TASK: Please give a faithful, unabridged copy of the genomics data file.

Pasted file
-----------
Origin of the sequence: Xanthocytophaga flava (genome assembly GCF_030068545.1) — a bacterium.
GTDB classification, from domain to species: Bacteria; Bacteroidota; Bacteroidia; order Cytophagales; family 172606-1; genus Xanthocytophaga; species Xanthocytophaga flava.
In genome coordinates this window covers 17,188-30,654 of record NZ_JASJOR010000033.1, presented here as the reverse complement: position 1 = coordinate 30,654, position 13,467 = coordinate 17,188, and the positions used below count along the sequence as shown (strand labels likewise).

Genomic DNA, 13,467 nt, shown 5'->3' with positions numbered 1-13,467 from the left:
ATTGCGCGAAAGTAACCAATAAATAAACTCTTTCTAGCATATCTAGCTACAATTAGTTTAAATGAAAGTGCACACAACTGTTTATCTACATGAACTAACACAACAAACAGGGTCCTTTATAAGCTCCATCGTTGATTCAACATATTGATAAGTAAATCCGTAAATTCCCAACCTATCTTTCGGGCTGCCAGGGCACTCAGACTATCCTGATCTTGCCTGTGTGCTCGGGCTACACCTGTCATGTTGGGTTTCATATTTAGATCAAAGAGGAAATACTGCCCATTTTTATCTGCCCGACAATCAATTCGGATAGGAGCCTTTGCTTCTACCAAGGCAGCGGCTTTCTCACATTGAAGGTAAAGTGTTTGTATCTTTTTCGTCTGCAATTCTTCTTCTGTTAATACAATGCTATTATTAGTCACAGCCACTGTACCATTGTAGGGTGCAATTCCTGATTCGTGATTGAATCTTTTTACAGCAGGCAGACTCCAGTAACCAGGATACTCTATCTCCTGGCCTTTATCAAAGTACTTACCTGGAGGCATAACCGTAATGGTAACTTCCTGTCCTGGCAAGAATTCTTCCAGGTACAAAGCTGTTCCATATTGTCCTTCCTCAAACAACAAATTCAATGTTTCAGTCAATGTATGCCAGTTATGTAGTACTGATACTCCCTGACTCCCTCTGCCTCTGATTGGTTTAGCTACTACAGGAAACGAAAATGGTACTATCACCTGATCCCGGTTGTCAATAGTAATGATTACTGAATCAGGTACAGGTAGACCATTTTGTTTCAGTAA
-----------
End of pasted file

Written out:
Origin of the sequence: Xanthocytophaga flava (genome assembly GCF_030068545.1) — a bacterium.
GTDB classification, from domain to species: Bacteria; Bacteroidota; Bacteroidia; order Cytophagales; family 172606-1; genus Xanthocytophaga; species Xanthocytophaga flava.
In genome coordinates this window covers 17,188-30,654 of record NZ_JASJOR010000033.1, presented here as the reverse complement: position 1 = coordinate 30,654, position 13,467 = coordinate 17,188, and the positions used below count along the sequence as shown (strand labels likewise).

Genomic DNA, 13,467 nt, shown 5'->3' with positions numbered 1-13,467 from the left:
ATTGCGCGAAAGTAACCAATAAATAAACTCTTTCTAGCATATCTAGCTACAATTAGTTTAAATGAAAGTGCACACAACTGTTTATCTACATGAACTAACACAACAAACAGGGTCCTTTATAAGCTCCATCGTTGATTCAACATATTGATAAGTAAATCCGTAAATTCCCAACCTATCTTTCGGGCTGCCAGGGCACTCAGACTATCCTGATCTTGCCTGTGTGCTCGGGCTACACCTGTCATGTTGGGTTTCATATTTAGATCAAAGAGGAAATACTGCCCATTTTTATCTGCCCGACAATCAATTCGGATAGGAGCCTTTGCTTCTACCAAGGCAGCGGCTTTCTCACATTGAAGGTAAAGTGTTTGTATCTTTTTCGTCTGCAATTCTTCTTCTGTTAATACAATGCTATTATTAGTCACAGCCACTGTACCATTGTAGGGTGCAATTCCTGATTCGTGATTGAATCTTTTTACAGCAGGCAGACTCCAGTAACCAGGATACTCTATCTCCTGGCCTTTATCAAAGTACTTACCTGGAGGCATAACCGTAATGGTAACTTCCTGTCCTGGCAAGAATTCTTCCAGGTACAAAGCTGTTCCATATTGTCCTTCCTCAAACAACAAATTCAATGTTTCAGTCAATGTATGCCAGTTATGTAGTACTGATACTCCCTGACTCCCTCTGCCTCTGATTGGTTTAGCTACTACAGGAAACGAAAATGGTACTATCACCTGATCCCGGTTGTCAATAGTAATGATTACTGAATCAGGTACAGGTAGACCATTTTGTTTCAGTAA